The global market for dental X-ray equipment expanded to more than $2.14 billion in 2012 as a result of digitalization, and is set to rise by 14 percent to reach $2.44 billion in 2017.
Growth in dental X-ray equipment will be driven by the increased adoption of cone beam computed tomography (CT) and the switch from analog intraoral film to digital, according to a new report entitled “Dental X-ray Equipment – World – 2013” from IHS Inc. (NYSE: IHS), a leading global source of critical information and insight.
“Demand for dental X-ray equipment is being driven by advanced uses in mature markets such as prosthetics, implants and orthodontics. These dental specialties require a clearer view of the patient’s physiology, driving demand for cone beam CT,” said Sarah Jones, analyst for medical electronics at IHS. “Shipments of cone beam CT equipment revenue accounted for an estimated 27 percent of annual dental X-ray equipment shipments in 2012. That total is predicted to rise to more than 30 percent in 2017.”
Developments in computer-aided design and manufacturing (CAD/CAM) is also driving demand for cone beam CT. CAD/CAM is a technology that is increasing in popularity in the dental application, to aid in the creation of crowns, veneers, dentures and full-mouth reconstructions. CAD/CAM systems are used to improve treatment accuracy, save time and provide implants at a much lower cost. Combined use of cone beam CT and CAD/CAM technology is increasing, with dental manufacturers now developing software to link cone beam CT images to CAD/CAM software.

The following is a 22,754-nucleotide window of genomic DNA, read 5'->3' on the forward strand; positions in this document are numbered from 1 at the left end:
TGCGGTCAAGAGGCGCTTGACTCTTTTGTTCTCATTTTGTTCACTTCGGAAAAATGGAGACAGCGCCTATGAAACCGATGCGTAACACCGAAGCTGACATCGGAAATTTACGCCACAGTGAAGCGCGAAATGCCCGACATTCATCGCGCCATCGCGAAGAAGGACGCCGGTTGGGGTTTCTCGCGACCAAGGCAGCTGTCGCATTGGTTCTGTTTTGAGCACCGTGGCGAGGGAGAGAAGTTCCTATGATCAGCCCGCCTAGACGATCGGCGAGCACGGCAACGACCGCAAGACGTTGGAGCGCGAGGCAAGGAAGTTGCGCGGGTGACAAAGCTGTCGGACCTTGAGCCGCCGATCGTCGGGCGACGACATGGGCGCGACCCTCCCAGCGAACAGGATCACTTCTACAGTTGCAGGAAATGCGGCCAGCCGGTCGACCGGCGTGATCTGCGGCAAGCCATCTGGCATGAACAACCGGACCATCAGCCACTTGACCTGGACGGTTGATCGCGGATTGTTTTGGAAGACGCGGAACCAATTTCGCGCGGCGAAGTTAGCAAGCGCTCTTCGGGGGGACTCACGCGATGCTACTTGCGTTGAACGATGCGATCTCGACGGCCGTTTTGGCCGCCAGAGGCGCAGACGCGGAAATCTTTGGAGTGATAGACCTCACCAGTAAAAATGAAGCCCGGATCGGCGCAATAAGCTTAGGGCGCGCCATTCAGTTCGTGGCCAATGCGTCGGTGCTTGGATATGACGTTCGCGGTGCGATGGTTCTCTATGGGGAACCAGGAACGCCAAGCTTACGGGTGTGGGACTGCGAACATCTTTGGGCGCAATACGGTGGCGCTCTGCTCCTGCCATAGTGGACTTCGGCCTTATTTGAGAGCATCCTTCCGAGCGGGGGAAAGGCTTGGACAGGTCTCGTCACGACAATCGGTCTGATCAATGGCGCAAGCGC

Intraoral X-ray unit shipments are also set to rise, with more dentists opting to use digital X-ray sensors rather than traditional analog film. Developed markets, such as Western Europe and North America, are spurring the transition to digital sensors. Meanwhile in the emerging markets, intraoral units are forecast to increase as the regions become more aware of the benefits of dental X-ray, with intraoral X-ray the first priority in the majority of cases.
The continued digitalization of intraoral X-rays will drive unit shipment growth in both emerging and well-established markets. However, it will be in the well-established markets where new installations being purchased for the first time in dental practices and upgrades from analog to digital will take place.
Overall, CAD/CAM programs will become more prevalent in the dental market, with more cone beam CT systems linking to this technology. Dental practices, for their part, will focus on expanding their services into implantology, orthodontics and prosthetics. The need for more advanced imaging will also drive growth within the cone beam CT market.
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